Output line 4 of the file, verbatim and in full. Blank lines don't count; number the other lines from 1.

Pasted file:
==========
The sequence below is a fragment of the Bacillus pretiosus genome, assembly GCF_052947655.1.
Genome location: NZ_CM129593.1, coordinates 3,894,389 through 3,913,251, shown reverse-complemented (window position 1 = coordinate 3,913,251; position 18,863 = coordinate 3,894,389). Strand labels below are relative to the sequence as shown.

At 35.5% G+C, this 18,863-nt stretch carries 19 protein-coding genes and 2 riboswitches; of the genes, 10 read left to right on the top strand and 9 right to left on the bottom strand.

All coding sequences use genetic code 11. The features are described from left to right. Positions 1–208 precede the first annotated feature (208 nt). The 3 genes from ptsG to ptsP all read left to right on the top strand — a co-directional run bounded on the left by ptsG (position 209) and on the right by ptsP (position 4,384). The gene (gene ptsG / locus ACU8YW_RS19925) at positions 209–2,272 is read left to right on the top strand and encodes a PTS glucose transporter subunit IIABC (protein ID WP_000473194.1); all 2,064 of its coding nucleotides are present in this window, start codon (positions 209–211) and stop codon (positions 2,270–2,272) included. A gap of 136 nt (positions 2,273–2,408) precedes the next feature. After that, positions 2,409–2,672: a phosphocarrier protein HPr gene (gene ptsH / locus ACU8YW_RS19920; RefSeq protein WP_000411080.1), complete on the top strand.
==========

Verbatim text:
All coding sequences use genetic code 11. The features are described from left to right. Positions 1–208 precede the first annotated feature (208 nt). The 3 genes from ptsG to ptsP all read left to right on the top strand — a co-directional run bounded on the left by ptsG (position 209) and on the right by ptsP (position 4,384). The gene (gene ptsG / locus ACU8YW_RS19925) at positions 209–2,272 is read left to right on the top strand and encodes a PTS glucose transporter subunit IIABC (protein ID WP_000473194.1); all 2,064 of its coding nucleotides are present in this window, start codon (positions 209–211) and stop codon (positions 2,270–2,272) included. A gap of 136 nt (positions 2,273–2,408) precedes the next feature. After that, positions 2,409–2,672: a phosphocarrier protein HPr gene (gene ptsH / locus ACU8YW_RS19920; RefSeq protein WP_000411080.1), complete on the top strand.